When to Sell?
08/18/2008 12:00 am EST
Do you agree that it's easier to make a "buy" decision, than to decide to sell? After all, when you buy a stock you're presumably filled with optimism: business will be good, profits will rise, the market will move higher, and you'll find new wealth.
Selling is tougher. It's filled with emotion. What if you sell "too soon?" That is, what if the stock moves higher after you sell? What if you are paralyzed, unable to sell because the stock was once higher? You feel like such a fool for not selling last week, last month-when you could have gotten more. There's nothing worse for your ego than selling when the stock drops, only to have it rebound the next week!
That's why most investors are better off with a plan to buy and hold a diversified portfolio of stocks. Over the long run, you can hardly go wrong. That's the way it's always worked in the past. Sure, some stocks fall and never arise again. Think of the Pets.com sock puppet-and many other dot.coms. But we're talking about maintaining a diverse portfolio of stocks with earnings and at least a past history of growth.
But would you be better off selling some stocks? An analysis of the S&P 500 over the past 10 years shows that 486 of those companies (97%) experienced at least one price decline of 25 percent or more. And 347 of those stocks experienced at least one price decline of 50 percent or more! Now that's the kind of headache you'd like to avoid!
And that's the premise behind a new company called SmartStops.net. It takes advantage of a technique that many investors don't use-the "stop loss" order, which is placed below the current market and activated to become a market sell order when the stock reaches the pre-set price.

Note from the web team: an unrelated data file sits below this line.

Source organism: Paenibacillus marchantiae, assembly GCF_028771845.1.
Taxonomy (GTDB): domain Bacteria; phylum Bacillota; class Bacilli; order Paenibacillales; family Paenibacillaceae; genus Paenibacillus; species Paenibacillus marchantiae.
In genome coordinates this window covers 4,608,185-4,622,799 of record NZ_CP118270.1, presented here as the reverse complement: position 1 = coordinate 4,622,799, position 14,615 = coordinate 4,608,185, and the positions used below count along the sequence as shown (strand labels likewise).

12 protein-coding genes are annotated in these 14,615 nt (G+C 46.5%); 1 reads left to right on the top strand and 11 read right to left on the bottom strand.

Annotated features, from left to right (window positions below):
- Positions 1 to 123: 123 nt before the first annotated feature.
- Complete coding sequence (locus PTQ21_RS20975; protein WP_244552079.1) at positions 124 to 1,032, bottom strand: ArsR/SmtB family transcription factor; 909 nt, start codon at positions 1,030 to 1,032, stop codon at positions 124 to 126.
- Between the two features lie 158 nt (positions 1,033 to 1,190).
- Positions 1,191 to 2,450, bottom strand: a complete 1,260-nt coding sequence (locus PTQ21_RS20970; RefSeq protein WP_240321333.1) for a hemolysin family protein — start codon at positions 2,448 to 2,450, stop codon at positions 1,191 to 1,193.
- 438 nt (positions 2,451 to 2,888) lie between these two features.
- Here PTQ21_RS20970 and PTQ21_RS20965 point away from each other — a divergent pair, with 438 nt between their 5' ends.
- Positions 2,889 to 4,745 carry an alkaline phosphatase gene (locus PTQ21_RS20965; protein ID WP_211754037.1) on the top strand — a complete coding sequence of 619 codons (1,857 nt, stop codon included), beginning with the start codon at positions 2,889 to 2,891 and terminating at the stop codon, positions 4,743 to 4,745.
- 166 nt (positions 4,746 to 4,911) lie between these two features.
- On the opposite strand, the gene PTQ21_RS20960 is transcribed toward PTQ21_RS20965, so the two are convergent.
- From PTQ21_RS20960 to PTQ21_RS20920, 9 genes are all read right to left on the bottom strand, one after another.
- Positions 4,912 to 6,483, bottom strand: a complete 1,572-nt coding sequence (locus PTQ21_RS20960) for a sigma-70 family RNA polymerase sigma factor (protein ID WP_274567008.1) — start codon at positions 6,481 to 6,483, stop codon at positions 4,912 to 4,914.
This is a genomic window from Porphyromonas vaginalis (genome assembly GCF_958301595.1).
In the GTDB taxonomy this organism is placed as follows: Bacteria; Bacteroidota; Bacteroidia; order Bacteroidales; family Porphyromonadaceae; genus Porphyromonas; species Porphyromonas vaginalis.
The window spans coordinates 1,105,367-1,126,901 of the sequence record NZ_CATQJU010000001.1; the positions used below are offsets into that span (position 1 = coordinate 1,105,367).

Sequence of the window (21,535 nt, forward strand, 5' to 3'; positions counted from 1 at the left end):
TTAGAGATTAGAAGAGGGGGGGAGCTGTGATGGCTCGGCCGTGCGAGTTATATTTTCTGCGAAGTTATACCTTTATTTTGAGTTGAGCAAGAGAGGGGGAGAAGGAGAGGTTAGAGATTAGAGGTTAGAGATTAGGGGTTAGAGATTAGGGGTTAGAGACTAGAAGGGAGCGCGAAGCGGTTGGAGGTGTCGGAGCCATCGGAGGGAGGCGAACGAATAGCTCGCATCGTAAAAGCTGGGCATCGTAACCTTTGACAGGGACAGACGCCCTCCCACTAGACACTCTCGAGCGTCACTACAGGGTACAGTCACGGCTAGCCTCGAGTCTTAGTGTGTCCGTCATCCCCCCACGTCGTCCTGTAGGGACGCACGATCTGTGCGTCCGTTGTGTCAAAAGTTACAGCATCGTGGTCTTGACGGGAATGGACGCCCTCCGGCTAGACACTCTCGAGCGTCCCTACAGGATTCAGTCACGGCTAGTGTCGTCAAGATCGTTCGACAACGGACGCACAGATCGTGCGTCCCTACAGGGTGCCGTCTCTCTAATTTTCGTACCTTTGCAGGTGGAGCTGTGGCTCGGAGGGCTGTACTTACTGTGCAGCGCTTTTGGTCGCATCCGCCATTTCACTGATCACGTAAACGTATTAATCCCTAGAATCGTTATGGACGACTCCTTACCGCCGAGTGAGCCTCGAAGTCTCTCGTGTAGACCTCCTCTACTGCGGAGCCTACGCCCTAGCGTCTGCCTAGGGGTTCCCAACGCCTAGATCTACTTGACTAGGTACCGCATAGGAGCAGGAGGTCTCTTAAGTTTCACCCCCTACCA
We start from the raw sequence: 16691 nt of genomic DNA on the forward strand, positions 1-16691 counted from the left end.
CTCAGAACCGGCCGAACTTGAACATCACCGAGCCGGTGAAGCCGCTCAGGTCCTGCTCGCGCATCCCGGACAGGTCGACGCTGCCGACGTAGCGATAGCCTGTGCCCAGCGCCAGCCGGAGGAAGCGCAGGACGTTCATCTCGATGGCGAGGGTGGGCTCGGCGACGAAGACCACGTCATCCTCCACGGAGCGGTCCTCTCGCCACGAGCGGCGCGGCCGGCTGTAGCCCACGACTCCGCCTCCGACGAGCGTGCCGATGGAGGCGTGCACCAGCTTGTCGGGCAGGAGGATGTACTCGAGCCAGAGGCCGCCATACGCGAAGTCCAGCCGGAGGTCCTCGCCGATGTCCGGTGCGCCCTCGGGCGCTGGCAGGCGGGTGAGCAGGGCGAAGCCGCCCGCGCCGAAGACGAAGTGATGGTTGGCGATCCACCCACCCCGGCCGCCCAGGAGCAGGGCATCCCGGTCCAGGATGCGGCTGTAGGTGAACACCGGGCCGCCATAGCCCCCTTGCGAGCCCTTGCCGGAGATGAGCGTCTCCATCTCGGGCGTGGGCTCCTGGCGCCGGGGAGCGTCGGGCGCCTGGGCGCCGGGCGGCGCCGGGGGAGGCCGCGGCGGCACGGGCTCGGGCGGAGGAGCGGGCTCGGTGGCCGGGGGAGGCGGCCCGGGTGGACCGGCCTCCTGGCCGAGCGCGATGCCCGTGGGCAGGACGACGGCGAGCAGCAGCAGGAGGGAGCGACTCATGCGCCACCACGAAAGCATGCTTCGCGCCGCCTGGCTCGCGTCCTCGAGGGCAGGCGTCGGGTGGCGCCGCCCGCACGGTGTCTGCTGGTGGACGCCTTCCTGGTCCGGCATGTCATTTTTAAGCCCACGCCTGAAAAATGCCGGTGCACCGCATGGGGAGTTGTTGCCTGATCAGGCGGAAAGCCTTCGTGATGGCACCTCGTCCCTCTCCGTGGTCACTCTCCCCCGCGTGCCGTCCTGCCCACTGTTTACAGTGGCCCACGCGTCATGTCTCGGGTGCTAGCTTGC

But what price should you use to set a stop loss? That's where SmartStops.net uses a proprietary algorithm to issue a stop-loss for each stock in your portfolio that you register for this service. The stop price changes daily, depending on market action. In fact, they've recently partnered with Ameritrade to automate the process, and other major brokerage firms are scheduled to sign up.
You can either contact your broker to set an open order, and change the price when necessary. Or wait for an email announcing your stop has been triggered. You can try the service for free for the first 3 stocks you register at www.SmartStops.net.
I asked Chuck LeBeau, director of analytics at the company, whether widespread use of his service wouldn't create a target for the bears that are "gunning for the stops" to create an avalanche of sell orders.
His response: "I don't see where our impact is any different than a major brokerage firm making a sell recommendation-if they ever had the guts to tell their clients to sell a stock! We believe that individual investors deserve to have timely sell advice-and they aren't getting that from Wall Street."
Good point. But that begs the question: will <<you>> sell your stocks as an act of self-discipline when they reach a certain point? And if you do, will you be able to move forward without looking back with regret?
I'm interested in your thoughts!